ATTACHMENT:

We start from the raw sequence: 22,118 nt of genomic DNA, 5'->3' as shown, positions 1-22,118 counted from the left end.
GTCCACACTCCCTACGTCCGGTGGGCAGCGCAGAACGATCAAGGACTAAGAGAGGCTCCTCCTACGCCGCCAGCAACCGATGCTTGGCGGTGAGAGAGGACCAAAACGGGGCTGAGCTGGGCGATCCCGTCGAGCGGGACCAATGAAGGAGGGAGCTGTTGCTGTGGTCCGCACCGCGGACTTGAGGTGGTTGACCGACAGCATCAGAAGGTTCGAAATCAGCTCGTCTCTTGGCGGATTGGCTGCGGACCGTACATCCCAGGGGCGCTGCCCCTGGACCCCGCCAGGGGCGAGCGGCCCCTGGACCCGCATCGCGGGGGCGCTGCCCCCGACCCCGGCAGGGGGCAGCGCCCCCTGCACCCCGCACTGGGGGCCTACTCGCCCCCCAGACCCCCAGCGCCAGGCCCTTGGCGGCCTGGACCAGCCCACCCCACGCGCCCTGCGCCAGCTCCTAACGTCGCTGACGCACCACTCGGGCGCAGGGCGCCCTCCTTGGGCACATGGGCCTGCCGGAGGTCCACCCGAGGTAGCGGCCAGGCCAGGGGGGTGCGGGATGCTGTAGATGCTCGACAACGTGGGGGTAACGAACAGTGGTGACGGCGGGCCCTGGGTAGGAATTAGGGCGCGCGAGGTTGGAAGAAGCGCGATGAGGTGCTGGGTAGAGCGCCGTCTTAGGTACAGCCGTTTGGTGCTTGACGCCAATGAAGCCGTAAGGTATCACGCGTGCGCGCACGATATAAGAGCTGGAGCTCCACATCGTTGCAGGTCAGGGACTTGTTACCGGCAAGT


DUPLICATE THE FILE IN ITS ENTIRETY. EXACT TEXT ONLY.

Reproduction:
We start from the raw sequence: 22,118 nt of genomic DNA, 5'->3' as shown, positions 1-22,118 counted from the left end.
GTCCACACTCCCTACGTCCGGTGGGCAGCGCAGAACGATCAAGGACTAAGAGAGGCTCCTCCTACGCCGCCAGCAACCGATGCTTGGCGGTGAGAGAGGACCAAAACGGGGCTGAGCTGGGCGATCCCGTCGAGCGGGACCAATGAAGGAGGGAGCTGTTGCTGTGGTCCGCACCGCGGACTTGAGGTGGTTGACCGACAGCATCAGAAGGTTCGAAATCAGCTCGTCTCTTGGCGGATTGGCTGCGGACCGTACATCCCAGGGGCGCTGCCCCTGGACCCCGCCAGGGGCGAGCGGCCCCTGGACCCGCATCGCGGGGGCGCTGCCCCCGACCCCGGCAGGGGGCAGCGCCCCCTGCACCCCGCACTGGGGGCCTACTCGCCCCCCAGACCCCCAGCGCCAGGCCCTTGGCGGCCTGGACCAGCCCACCCCACGCGCCCTGCGCCAGCTCCTAACGTCGCTGACGCACCACTCGGGCGCAGGGCGCCCTCCTTGGGCACATGGGCCTGCCGGAGGTCCACCCGAGGTAGCGGCCAGGCCAGGGGGGTGCGGGATGCTGTAGATGCTCGACAACGTGGGGGTAACGAACAGTGGTGACGGCGGGCCCTGGGTAGGAATTAGGGCGCGCGAGGTTGGAAGAAGCGCGATGAGGTGCTGGGTAGAGCGCCGTCTTAGGTACAGCCGTTTGGTGCTTGACGCCAATGAAGCCGTAAGGTATCACGCGTGCGCGCACGATATAAGAGCTGGAGCTCCACATCGTTGCAGGTCAGGGACTTGTTACCGGCAAGT